Tuesday, September 11, 2012

Shadows of Fear, Shouts of Freedom

Eleven years.

Every new year that passes since September 11, 2001 has brought the same amazement with it of the time that has passed. I still remember the horror of that day just as if I were experiencing it again. I've recounted the story previously about my recollections of that day, so I won't repeat it now. Instead, I want to take this time to throw off the shroud of fear that I still feel when I think of that day; I want to take this moment to honor one of the heroes of that day.

Every year in the days leading up to the anniversary, it's been my habit to read stories of the victims. I'm always overcome with emotion when I read the amazing things the people caught in that nightmare managed to accomplish. And every year I discover someone's story I hadn't been familiar with before. This year, I found myself enthralled by the heroic story of Welles Crowther.

I think what first captured my interest in this story was that the person involved was so close in age to me. He was 24 years old at the time of the attacks, only a year and a half older than me. Dubbed the "Man in the Red Bandana", Welles is the super hero I hope my children and grandchildren, nieces and nephew hold up as their role model. On that horrible day, when no one would have thought any less of him - and, in fact would have joyfully embraced him and praised God for the miracle - had he simply made it out alive, Welles instead worked with the New York Fire Department to help evacuate and save no less than 12 people. After the chaos died down, those who were saved reported being directed to the only staircase still available for escape by a man wearing a red bandana over his mouth and nose to block out the dust and debris. Eyewitnesses described the man and Welles' mother felt the description - including his calm demeanor and seemingly professional training (Welles was a volunteer firefighter in his hometown) - fit her son and she knew he always carried a red bandana in his pocket that had been given to him by his father. She forwarded his photo to the eyewitnesses and they confirmed the "Man in the Red Bandana" was indeed her son.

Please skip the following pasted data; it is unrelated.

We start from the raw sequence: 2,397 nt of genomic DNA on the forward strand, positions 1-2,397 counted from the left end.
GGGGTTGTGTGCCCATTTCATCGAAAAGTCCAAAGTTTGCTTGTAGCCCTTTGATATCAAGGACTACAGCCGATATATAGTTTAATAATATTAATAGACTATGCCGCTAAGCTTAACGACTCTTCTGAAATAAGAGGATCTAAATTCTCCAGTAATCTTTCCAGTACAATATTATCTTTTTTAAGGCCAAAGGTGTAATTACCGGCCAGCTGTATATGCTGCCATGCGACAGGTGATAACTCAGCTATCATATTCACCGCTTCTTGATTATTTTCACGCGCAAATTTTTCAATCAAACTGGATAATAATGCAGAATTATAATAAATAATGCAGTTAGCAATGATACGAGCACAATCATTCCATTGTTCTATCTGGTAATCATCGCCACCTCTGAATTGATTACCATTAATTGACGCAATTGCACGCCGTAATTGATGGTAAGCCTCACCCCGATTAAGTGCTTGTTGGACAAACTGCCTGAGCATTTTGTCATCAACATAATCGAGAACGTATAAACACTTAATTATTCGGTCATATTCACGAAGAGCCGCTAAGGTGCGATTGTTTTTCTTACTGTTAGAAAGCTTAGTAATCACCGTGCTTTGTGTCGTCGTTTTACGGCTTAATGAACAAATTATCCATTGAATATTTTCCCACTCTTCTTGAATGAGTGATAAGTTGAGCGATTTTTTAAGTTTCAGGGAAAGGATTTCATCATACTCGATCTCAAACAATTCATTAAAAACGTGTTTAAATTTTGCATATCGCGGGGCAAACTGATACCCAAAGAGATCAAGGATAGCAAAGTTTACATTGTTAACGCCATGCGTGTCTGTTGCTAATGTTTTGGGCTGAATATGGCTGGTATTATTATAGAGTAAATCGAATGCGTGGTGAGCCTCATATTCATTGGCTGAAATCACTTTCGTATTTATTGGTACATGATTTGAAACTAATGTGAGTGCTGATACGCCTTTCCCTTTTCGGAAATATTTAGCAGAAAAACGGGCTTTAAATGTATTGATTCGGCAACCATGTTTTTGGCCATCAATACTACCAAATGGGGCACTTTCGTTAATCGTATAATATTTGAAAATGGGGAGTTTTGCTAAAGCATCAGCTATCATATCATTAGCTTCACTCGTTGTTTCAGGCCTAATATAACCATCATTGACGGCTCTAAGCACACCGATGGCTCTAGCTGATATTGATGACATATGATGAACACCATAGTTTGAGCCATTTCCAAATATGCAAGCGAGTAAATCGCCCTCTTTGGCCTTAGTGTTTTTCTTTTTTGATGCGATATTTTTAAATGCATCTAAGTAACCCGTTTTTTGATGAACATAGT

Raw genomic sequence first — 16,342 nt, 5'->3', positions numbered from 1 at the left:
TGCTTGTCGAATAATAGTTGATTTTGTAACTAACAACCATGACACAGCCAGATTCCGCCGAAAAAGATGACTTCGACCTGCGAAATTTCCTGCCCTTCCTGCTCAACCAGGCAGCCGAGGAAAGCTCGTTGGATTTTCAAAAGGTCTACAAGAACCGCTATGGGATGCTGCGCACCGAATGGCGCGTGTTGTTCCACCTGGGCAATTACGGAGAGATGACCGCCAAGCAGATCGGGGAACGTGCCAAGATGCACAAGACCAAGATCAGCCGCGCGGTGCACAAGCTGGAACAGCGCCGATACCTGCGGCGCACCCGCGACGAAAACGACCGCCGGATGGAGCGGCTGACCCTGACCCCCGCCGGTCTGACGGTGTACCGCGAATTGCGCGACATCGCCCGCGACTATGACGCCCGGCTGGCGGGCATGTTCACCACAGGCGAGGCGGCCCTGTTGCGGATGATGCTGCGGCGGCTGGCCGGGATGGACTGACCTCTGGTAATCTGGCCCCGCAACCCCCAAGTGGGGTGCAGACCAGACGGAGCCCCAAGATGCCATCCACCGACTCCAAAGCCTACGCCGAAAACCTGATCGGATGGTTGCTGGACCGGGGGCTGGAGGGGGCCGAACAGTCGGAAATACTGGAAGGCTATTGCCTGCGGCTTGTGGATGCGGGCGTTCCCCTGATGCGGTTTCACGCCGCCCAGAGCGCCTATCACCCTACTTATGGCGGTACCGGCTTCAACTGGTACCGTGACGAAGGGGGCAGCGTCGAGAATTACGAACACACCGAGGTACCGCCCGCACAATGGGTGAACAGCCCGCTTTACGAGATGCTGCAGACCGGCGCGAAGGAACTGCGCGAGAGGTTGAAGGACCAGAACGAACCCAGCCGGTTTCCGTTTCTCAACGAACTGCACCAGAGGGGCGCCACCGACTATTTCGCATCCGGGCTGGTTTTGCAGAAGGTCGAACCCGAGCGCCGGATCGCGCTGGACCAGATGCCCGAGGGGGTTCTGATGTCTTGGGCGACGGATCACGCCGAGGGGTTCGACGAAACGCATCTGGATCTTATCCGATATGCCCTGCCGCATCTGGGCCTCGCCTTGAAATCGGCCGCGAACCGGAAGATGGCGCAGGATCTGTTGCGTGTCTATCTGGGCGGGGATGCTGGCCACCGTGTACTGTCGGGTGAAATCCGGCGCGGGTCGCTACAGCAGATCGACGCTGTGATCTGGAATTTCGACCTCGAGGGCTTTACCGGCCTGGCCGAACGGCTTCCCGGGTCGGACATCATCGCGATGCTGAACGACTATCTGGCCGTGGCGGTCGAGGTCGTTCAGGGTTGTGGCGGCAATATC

Welles Crowther did not make it out of the World Trade Center alive that day. His body was recovered on March 19, 2002. He was posthumously named an honorary New York City Firefighter. His legacy is 12 people who owe their lives to him and a story of courage beyond the likes of which have rarely been seen in this generation by a civilian outside of that day.

On a day when fear often overshadows hope, I choose instead to hear Welles Crowther's shout of freedom! Those who sought to bring America to her knees that day will never have accomplished what they hoped. Welles Crowther and the other heroes like him on September 11, 2001 made sure that in that black, black day pure light still shone through.

Source: Crowther Trust Website - Seriously, go read his story here. They tell it so much better than I ever could.


Becky said...

I've heard his story before. I have difficulty, as you said, throwing off that shroud of fear. And often the stories of these heros still evokes mostly saddness for me. I am in awe of their love for fellow humans to have given their lives for others. But I still mostly feel sad that it was ever necessary.

Lavender Luz said...

What an inspiring story, one that was new to me. Thanks for highlighting this today, Lynn!

Jamie said...

What a beautiful, humbling man. Thank you for sharing!

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